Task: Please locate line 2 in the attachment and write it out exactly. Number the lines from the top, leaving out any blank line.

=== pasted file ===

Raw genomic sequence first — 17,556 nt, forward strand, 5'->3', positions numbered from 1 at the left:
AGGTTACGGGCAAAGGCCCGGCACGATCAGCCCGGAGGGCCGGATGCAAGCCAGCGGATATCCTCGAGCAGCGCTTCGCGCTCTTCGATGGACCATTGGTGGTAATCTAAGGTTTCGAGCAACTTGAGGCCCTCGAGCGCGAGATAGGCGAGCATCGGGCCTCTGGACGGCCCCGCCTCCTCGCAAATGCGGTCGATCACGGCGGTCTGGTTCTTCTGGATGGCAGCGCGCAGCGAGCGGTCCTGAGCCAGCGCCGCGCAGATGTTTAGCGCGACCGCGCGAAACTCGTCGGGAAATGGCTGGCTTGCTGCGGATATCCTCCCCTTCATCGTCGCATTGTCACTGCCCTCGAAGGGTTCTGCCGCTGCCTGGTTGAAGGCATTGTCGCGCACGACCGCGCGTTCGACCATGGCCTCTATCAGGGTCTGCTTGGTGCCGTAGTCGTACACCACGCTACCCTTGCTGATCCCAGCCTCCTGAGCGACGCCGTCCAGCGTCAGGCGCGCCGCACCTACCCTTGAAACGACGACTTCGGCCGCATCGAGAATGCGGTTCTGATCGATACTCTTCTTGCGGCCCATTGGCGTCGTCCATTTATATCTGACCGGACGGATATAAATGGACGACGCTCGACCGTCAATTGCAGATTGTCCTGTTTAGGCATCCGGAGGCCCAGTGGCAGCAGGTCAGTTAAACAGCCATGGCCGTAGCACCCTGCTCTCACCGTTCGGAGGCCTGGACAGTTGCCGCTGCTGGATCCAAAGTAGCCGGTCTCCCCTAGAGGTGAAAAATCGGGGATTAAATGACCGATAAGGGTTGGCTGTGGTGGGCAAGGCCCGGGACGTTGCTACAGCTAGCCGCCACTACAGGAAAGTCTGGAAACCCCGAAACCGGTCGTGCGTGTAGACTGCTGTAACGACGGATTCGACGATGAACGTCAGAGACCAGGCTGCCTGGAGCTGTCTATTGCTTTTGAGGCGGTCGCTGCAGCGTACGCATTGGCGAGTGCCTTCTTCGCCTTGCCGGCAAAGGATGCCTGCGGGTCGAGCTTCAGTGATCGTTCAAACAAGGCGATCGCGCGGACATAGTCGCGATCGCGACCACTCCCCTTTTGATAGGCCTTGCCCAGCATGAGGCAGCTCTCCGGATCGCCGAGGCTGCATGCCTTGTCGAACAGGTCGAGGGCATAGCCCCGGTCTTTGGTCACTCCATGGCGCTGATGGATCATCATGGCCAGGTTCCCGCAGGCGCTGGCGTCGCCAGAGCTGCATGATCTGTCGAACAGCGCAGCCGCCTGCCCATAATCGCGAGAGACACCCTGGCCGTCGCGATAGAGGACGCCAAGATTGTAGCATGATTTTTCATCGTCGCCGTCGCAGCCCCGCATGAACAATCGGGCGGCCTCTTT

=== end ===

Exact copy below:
AGGTTACGGGCAAAGGCCCGGCACGATCAGCCCGGAGGGCCGGATGCAAGCCAGCGGATATCCTCGAGCAGCGCTTCGCGCTCTTCGATGGACCATTGGTGGTAATCTAAGGTTTCGAGCAACTTGAGGCCCTCGAGCGCGAGATAGGCGAGCATCGGGCCTCTGGACGGCCCCGCCTCCTCGCAAATGCGGTCGATCACGGCGGTCTGGTTCTTCTGGATGGCAGCGCGCAGCGAGCGGTCCTGAGCCAGCGCCGCGCAGATGTTTAGCGCGACCGCGCGAAACTCGTCGGGAAATGGCTGGCTTGCTGCGGATATCCTCCCCTTCATCGTCGCATTGTCACTGCCCTCGAAGGGTTCTGCCGCTGCCTGGTTGAAGGCATTGTCGCGCACGACCGCGCGTTCGACCATGGCCTCTATCAGGGTCTGCTTGGTGCCGTAGTCGTACACCACGCTACCCTTGCTGATCCCAGCCTCCTGAGCGACGCCGTCCAGCGTCAGGCGCGCCGCACCTACCCTTGAAACGACGACTTCGGCCGCATCGAGAATGCGGTTCTGATCGATACTCTTCTTGCGGCCCATTGGCGTCGTCCATTTATATCTGACCGGACGGATATAAATGGACGACGCTCGACCGTCAATTGCAGATTGTCCTGTTTAGGCATCCGGAGGCCCAGTGGCAGCAGGTCAGTTAAACAGCCATGGCCGTAGCACCCTGCTCTCACCGTTCGGAGGCCTGGACAGTTGCCGCTGCTGGATCCAAAGTAGCCGGTCTCCCCTAGAGGTGAAAAATCGGGGATTAAATGACCGATAAGGGTTGGCTGTGGTGGGCAAGGCCCGGGACGTTGCTACAGCTAGCCGCCACTACAGGAAAGTCTGGAAACCCCGAAACCGGTCGTGCGTGTAGACTGCTGTAACGACGGATTCGACGATGAACGTCAGAGACCAGGCTGCCTGGAGCTGTCTATTGCTTTTGAGGCGGTCGCTGCAGCGTACGCATTGGCGAGTGCCTTCTTCGCCTTGCCGGCAAAGGATGCCTGCGGGTCGAGCTTCAGTGATCGTTCAAACAAGGCGATCGCGCGGACATAGTCGCGATCGCGACCACTCCCCTTTTGATAGGCCTTGCCCAGCATGAGGCAGCTCTCCGGATCGCCGAGGCTGCATGCCTTGTCGAACAGGTCGAGGGCATAGCCCCGGTCTTTGGTCACTCCATGGCGCTGATGGATCATCATGGCCAGGTTCCCGCAGGCGCTGGCGTCGCCAGAGCTGCATGATCTGTCGAACAGCGCAGCCGCCTGCCCATAATCGCGAGAGACACCCTGGCCGTCGCGATAGAGGACGCCAAGATTGTAGCATGATTTTTCATCGTCGCCGTCGCAGCCCCGCATGAACAATCGGGCGGCCTCTTT